Microsoft courts 7-inch army with new Windows 8 hardware requirements

Microsoft courts 7-inch army with new Windows 8 hardware requirements
Microsoft wants more hardware partners on board

In case you hadn't noticed, third-party manufacturers aren't exactly blitzing the market with Windows RT tablets right now. There's Microsoft's own Surface RT and... not a lot else.

To encourage greater uptake among its partners, the company has revealed a subtle change in its Windows 8 hardware requirement specifications, finally opening the door for smaller tablet devices.

The minimum display resolution for a Windows 8/RT device has now been cut from the current 1366 x 768 to 1024 x 769, meaning 7 to 8-inch devices may be in the pipeline.

The change, uncovered by Zdnet, is significant because it gives Microsoft's hardware partners the flexibility to build tablets to rival the iPad mini, Google Nexus 7 and Amazon Kindle Fire.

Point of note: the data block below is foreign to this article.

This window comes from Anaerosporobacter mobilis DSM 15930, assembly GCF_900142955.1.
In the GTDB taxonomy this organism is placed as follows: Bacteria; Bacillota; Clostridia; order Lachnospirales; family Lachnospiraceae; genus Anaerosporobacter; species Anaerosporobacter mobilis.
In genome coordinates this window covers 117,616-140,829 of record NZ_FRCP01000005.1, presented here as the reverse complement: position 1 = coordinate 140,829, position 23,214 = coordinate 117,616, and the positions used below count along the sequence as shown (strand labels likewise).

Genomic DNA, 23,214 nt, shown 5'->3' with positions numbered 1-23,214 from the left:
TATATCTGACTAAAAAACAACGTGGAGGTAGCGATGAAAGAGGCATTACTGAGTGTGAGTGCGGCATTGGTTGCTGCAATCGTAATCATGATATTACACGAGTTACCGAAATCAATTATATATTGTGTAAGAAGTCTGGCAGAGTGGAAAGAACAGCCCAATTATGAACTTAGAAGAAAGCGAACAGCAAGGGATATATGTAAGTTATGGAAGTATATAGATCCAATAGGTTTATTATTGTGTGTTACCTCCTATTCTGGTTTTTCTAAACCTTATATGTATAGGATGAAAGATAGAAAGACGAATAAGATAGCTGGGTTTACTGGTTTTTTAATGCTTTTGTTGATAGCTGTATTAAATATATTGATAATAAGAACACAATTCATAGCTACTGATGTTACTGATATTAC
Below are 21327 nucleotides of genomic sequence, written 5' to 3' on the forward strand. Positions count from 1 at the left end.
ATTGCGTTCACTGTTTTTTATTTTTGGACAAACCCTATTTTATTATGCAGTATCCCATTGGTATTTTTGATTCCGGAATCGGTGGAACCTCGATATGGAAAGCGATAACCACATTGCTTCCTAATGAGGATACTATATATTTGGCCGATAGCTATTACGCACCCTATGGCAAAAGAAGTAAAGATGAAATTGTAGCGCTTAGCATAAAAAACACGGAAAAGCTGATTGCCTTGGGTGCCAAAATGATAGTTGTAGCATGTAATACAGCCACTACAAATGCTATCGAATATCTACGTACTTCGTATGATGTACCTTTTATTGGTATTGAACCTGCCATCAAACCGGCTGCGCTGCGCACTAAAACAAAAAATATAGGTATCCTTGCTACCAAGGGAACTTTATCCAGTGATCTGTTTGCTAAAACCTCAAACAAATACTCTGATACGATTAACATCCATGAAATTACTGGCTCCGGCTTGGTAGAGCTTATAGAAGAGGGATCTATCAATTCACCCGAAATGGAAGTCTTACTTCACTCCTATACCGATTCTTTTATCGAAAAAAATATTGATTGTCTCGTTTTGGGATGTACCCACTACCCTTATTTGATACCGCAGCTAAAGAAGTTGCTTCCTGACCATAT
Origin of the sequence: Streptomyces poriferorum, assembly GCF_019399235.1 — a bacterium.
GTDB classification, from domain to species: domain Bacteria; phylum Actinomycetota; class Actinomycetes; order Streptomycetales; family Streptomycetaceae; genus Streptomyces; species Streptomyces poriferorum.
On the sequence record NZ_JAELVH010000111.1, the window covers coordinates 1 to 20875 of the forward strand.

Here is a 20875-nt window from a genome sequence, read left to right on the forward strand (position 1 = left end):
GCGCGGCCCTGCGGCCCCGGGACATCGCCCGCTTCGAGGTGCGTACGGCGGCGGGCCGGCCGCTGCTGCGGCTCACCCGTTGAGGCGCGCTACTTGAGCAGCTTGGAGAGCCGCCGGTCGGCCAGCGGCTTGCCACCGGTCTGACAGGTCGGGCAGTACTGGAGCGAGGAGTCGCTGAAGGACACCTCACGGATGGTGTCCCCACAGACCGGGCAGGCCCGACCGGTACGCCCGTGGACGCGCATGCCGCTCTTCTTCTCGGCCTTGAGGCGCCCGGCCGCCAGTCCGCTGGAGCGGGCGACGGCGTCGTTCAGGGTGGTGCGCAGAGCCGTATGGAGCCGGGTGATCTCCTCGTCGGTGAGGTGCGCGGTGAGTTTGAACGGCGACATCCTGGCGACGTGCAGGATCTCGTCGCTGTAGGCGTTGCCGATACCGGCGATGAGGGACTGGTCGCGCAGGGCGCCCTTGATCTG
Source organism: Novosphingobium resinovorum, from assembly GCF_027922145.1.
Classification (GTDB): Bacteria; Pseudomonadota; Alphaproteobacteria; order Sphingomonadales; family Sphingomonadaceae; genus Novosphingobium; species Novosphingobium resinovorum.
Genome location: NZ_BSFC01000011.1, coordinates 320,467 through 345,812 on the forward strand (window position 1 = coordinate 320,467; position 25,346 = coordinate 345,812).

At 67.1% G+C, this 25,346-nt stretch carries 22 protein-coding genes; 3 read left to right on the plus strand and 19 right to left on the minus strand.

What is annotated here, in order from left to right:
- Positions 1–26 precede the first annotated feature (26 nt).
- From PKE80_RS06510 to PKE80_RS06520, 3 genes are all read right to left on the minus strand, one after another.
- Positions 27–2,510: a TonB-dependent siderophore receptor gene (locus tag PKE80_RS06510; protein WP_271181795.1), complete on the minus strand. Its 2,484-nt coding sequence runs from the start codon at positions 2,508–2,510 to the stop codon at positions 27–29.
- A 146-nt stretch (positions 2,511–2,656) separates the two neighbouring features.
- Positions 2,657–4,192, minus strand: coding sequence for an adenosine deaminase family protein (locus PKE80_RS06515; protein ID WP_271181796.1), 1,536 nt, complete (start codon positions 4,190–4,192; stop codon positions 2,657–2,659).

Higher res, smaller screens

Although some manufacturers may choose to take it there, the company made clear that it doesn't doesn't want low-res 10-inch tablets. It wants high-res, smaller tablets like the Nexus 7 (1280 x 800).

Within the Windows Certification Newsletter the company wrote: "We're changing the System.Client.Tablet.Graphics.MinimumResolution requirement to create a consistent minimum resolution of 1024 x 768 at a depth of 32 bits across all Windows 8 system form factors. The physical dimensions of the display panel must still match the aspect ratio of the native resolution.

"This doesn't imply that we're encouraging partners to regularly use a lower screen resolution. In fact, we see customers embracing the higher resolution screens that make a great Windows experience. We understand that partners exploring designs for certain markets could find greater design flexibility helpful."

Will we see a Microsoft-branded 7-inch slate to accompany the Surface and the Surface Pro at the company's Build conference in June? Is a flagship third-party device also on the way? Stay tuned.

Chris Smith

A technology journalist, writer and videographer of many magazines and websites including T3, Gadget Magazine and He specializes in applications for smartphones, tablets and handheld devices, with bylines also at The Guardian, WIRED, Trusted Reviews and Wareable. Chris is also the podcast host for The Liverpool Way. As well as tech and football, Chris is a pop-punk fan and enjoys the art of wrasslin'.